‘HMRC is currently reviewing its powers and wants to know what the public and businesses think about which processes should be in place. This is about helping people get their tax right,' said OLR research director Rachel Lopata.
OLR will organise citizens' forums, which comprise discussion groups and questionnaires, as well as workshops involving small-business owners.
They will focus on issues such as whether there should be incentives for people to pay their tax on time, and the public's right to know about the impact of taxation on public services.
Information gleaned from the seminars will be presented to HMRC in a report, which will influence its ‘power review', said Lopata. The newly formed HMRC includes the functions of the now-defunct Inland Revenue and HM Customs and Excise, and it employs one fifth of the civil service.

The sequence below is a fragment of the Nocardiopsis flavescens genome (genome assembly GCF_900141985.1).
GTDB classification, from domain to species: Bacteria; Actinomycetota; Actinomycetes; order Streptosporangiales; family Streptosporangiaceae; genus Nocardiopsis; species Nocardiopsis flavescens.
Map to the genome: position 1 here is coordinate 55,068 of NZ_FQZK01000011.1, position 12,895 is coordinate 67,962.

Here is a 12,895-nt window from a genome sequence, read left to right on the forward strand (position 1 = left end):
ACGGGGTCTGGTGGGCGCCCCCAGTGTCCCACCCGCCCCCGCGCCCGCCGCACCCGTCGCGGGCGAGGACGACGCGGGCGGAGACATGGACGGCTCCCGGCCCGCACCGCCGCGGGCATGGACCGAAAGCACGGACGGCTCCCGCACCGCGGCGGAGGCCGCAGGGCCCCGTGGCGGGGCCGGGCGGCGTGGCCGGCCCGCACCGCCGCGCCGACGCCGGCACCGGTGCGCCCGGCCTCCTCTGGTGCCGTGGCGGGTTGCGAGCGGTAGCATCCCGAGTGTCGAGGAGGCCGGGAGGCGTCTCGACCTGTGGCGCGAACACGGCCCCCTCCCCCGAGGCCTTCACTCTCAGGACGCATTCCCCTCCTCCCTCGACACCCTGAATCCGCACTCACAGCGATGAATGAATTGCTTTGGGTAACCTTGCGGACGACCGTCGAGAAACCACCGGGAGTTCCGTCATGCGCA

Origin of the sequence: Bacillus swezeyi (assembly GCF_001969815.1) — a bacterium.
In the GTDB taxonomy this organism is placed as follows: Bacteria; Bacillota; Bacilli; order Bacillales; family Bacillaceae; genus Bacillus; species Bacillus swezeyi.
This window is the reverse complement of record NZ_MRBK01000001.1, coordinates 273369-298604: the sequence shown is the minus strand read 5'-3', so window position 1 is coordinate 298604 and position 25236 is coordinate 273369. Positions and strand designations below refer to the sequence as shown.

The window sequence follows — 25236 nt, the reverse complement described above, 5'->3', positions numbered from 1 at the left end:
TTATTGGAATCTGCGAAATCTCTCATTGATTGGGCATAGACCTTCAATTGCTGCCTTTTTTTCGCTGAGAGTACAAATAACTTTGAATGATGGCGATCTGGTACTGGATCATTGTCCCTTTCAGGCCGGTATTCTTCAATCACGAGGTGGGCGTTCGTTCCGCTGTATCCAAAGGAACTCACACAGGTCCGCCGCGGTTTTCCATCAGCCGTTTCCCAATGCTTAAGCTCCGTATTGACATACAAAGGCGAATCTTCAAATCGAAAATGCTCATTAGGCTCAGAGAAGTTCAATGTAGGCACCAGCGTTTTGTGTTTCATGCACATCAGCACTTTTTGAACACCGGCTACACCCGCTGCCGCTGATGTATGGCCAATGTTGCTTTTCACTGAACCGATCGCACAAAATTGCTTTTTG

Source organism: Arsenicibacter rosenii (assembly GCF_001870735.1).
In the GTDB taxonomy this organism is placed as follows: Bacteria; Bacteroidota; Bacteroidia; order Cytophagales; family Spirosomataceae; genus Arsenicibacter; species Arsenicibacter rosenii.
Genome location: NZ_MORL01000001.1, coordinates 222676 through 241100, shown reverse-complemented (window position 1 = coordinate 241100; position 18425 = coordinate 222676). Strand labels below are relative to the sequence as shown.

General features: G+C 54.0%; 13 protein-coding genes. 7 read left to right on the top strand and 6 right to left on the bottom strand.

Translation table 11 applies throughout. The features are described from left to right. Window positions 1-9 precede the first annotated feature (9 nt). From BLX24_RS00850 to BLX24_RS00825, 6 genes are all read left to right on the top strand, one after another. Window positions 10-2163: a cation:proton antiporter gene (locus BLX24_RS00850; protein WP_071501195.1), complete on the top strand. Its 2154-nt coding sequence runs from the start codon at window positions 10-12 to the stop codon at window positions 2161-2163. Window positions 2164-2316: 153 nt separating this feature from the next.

This is the third government department to bring in OLR as part of a wider agenda to involve the general public in policy reviews (PRWeek, 3 February).
The Department of Work and Pensions brought in OLR earlier this year to consult on pensions reform. The Department of Health also used OLR last year on its ‘Your health, your care, your say' programme.
The DoH consultation was criticised by a number of newspapers, which questioned whether the Government intended to adopt any of the suggestions.
An HMRC spokeswoman said the consultation was a genuine attempt to take on board the public's opinions.